Sophia says people who are privy to her posts are those that “will understand what I’m trying to say,” because they share that common thread. “Each post has its own satirical purpose and its own way of conveying how I feel,” said Sophia. She turns each post “into a joke so that people can laugh off a serious matter, such as Donald Trump.”
Despite being an avid user of social media, Sophia had some remarks on the film Screenagers. “People are definitely spending too much time looking at screens…it’s terrifying how many hours a day we spend looking at a screen, whether it’s for academics or social [reasons].” Of course, screens have become such an integral part of modern society that it’s difficult to exclude them entirely. Sophia said one of her big concerns “is the effect that social media has on the psychology of [children].” There are absolutely appropriate and advantageous ways to use social media, which The Blazer has looked at. But there are also some issues with it. Sophia says, “I see a lot of pictures with people wearing swimsuits in the attempt of showing off their body. And no shame. If you’re proud of your body, show it. But it’s disturbing when people alter the image in order to get more likes or to get a certain image, and then other people are seeing that and saying, ‘Why am I not that perfect?’”
Sophia definitely sees the benefit in social media and employs it to her advantage. Its ultimate effect on someone, however, “depends [on] how you use it. On Facebook, don’t post something racist and don’t post something that you think will not get you a job later in life. You don’t want a picture of you taking body shots when you’re naked in Cabo. You’ve got be safe about it. Don’t take everything so seriously. People are so caught up. I see people sharing each other’s photos, like ‘Like this. She needs to get to X number of likes.’ If that’s how you’re spending your time, concerned with a number beneath your photo, that is more concerning than the fact that you spend that much time taking that photo. There are more important things in life than how many people appreciate your photo.”
Like Sophia, Maddy’s private Instagram account, named “mad4marmalade,” came into being early in high school. She created it the summer before her sophomore year at Branson, about a year after joining Instagram with her main account. She explained why she was originally inspired to create the account: “I’ve had thoughts that I felt like would be entertaining for people to laugh at me, mostly at me not really with me. So then private [Instagram accounts] kind of became a thing and [they were] a way to express things that were maybe inappropriate or so on-the-low that not all your followers would want to be in on [the posts]. I had no use for that because I really didn’t have much to hide. But I did have a use for something that wouldn’t completely tarnish my reputation, but [that] I could still use as an outlet to extend any sense of humor.” Her account serves as a safe place for her to comment on Branson life.
Maddy described the account as “almost like a blog” since “it more reveals [her] personality than other social media.” Similarly to Armaan, Maddy sees her private account as “an outlet.” She explained, “Even though it’s an instagram account, it’s really served as a way to let off stress by creating a humorous outlet for me [where I can] share things with others and interact with people over social media.” She frequently employs self-deprecating humor as a means to laugh at herself and shut down the haters.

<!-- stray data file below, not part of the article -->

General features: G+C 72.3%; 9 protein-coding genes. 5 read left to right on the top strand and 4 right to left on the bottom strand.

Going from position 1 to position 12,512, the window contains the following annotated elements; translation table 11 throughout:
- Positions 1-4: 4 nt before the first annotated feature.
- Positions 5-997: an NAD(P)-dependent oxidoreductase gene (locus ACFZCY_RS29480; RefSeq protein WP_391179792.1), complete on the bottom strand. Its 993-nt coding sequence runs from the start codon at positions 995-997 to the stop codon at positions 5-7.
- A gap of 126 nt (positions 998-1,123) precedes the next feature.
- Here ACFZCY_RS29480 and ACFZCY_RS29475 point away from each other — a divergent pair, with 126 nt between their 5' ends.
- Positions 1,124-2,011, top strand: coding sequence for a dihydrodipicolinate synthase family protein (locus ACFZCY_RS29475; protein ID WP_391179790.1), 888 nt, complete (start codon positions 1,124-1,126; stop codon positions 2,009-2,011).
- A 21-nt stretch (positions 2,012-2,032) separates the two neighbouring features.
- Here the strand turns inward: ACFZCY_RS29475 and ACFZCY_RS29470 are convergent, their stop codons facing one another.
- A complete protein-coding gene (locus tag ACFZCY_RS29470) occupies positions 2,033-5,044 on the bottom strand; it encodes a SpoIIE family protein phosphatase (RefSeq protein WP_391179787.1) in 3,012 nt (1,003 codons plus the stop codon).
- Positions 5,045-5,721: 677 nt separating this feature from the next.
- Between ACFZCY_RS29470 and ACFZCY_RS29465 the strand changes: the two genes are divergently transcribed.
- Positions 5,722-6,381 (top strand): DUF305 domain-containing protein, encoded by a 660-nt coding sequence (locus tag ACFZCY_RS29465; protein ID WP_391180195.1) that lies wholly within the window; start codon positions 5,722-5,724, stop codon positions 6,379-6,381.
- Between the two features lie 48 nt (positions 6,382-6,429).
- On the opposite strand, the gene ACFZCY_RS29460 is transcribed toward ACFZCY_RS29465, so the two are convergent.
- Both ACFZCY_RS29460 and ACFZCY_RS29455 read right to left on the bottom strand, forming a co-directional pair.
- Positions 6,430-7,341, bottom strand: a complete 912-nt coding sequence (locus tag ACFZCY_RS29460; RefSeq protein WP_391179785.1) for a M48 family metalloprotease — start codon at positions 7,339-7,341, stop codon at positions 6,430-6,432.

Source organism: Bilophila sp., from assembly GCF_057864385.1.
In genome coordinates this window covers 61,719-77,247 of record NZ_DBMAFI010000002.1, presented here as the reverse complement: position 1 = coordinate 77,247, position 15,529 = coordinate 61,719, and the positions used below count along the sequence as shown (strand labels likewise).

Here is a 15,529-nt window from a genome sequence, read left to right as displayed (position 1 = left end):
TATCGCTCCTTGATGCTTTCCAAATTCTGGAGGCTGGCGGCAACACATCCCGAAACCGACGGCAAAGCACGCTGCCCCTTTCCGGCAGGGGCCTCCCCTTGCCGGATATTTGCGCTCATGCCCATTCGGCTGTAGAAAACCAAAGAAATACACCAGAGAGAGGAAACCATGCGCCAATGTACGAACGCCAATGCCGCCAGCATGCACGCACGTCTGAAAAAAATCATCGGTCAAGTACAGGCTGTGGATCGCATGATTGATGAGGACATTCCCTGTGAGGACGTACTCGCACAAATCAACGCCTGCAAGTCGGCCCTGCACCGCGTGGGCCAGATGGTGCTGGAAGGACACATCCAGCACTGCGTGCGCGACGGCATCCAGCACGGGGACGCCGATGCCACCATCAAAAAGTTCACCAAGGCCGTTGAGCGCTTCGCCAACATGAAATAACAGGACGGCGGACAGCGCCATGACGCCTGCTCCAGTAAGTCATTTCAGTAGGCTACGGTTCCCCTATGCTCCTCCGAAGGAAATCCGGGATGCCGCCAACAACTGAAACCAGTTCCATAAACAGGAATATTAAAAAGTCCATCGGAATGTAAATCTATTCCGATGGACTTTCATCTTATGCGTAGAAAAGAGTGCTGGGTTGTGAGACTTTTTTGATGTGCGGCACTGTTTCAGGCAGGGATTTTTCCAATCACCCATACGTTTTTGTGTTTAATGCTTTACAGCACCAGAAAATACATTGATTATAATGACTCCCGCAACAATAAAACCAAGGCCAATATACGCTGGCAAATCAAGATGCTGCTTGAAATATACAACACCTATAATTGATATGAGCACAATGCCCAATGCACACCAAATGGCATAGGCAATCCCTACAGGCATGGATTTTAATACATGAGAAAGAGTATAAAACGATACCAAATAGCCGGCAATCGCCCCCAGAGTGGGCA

Maddy sees her account as different from the normal private account, as she doesn’t have “particularly juicy” details that she wants to share with her “really close friends,” but she still wants to make sure that her followers are well-acquainted with her. “Some of the things I say, I’m joking, but if you didn’t know I was joking, it would be offensive…. I’m not posting anything super secretive, but I don’t want people to be offended by what I’m writing, so I limit [my followers] in that sense,” she explained. In some of her posts, she takes on the persona of a relationship and life coach, giving tips to her followers about their love lives.
Maddy’s view about Screenagers and social media’s effect on our generation aligns with Armaan’s closely. “I think that, regardless of what you’re doing, social media should be an addition to your life and not a replacement of your life,” she said. “I don’t think it should be used to talk about other people, unless it’s complimentary. I don’t think it needs to be used to be texting all the time; conversations one-on-one still hold much more value than a texting conversation,” Maddy further explained. While she agreed with the message of Screenagers in this sense, she feels that there are definite “beneficial” aspects to social media. She said, “I agree with the notion that it should be limited, but I don’t agree that it’s an inevitable evil and all-negative.”
Undoubtedly, social media can be harmful if used too frequently or to hurt others. But as we saw with these three accounts, it can also be a ray of sunshine on a cloudy day for both the account-owner and follower, and isn’t that worth it?